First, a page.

Pushing for equality

Currently, only 12% of Indian legislators are women. The Women’s Reservation Bill—if it is ever passed—can help


March 8 has been celebrated as International Women’s Day since 1914 to mark the day Sylvia Pankhurst, a British socialist feminist, was arrested in London to stop her speaking for women’s suffrage. A century later, most of the world has achieved universal adult suffrage, but equivalent progress in women’s leadership is lacking.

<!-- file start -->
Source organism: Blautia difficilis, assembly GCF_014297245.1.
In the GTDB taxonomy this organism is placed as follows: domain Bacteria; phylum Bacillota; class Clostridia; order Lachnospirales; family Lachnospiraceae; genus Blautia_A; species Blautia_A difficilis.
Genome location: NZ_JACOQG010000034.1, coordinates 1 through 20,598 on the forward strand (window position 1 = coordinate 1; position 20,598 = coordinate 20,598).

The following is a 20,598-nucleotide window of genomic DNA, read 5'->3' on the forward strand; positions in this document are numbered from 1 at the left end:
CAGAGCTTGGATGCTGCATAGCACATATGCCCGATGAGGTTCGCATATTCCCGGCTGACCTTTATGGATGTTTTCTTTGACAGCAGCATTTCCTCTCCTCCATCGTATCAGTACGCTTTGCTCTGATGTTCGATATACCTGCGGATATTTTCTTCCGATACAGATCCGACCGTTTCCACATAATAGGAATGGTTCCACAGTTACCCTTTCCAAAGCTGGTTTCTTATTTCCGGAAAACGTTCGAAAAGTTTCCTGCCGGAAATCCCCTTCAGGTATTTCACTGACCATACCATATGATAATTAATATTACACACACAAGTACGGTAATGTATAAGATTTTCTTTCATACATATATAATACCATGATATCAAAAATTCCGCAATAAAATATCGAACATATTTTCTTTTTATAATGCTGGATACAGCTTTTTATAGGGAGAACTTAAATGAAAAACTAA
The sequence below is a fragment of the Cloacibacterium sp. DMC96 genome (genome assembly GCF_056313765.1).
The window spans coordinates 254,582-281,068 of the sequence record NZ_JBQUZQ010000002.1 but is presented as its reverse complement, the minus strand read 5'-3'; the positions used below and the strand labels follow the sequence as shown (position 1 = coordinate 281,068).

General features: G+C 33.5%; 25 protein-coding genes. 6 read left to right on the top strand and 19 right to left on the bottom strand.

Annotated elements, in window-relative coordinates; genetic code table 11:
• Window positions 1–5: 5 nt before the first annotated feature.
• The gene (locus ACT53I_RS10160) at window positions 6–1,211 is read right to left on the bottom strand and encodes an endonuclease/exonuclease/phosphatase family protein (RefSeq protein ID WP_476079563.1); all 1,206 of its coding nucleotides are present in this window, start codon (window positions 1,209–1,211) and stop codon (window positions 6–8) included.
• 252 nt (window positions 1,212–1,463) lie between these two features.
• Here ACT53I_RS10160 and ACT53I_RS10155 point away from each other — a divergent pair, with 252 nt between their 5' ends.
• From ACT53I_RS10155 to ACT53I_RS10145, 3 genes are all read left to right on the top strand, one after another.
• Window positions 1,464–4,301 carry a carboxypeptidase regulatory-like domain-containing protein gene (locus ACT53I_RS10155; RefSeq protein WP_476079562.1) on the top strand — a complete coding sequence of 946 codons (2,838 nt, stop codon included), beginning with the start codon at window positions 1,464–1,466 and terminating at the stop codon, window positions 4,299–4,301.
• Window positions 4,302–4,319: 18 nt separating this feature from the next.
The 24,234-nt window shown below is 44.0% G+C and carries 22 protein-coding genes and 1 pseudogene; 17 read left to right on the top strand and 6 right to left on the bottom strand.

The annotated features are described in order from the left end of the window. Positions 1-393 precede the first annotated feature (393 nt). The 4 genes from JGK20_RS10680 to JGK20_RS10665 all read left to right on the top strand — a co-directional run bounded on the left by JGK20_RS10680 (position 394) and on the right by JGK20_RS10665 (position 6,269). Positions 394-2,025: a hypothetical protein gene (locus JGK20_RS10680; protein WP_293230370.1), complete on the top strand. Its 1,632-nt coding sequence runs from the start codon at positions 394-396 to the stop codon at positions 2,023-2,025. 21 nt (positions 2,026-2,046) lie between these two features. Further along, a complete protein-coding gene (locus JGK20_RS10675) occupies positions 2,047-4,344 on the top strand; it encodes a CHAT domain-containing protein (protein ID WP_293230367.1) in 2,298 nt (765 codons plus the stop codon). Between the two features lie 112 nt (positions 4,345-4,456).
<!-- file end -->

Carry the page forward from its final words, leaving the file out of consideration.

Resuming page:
According to the Women in Politics Map 2015, only 17.7% of the world’s ministers are women. Prime Minister Narendra Modi’s words on Sunday struck the right chord—a need to move from “women’s development to women-led development”. Currently, only 12% of Indian legislators are women. The Women’s Reservation Bill—if it is ever passed—can help. But for true parity, each woman restricted by her household must ask the question Betty Friedan asked in her book The Feminine Mystique—“Is this all?” India has a long way to go before that socio-cultural critical mass is achieved.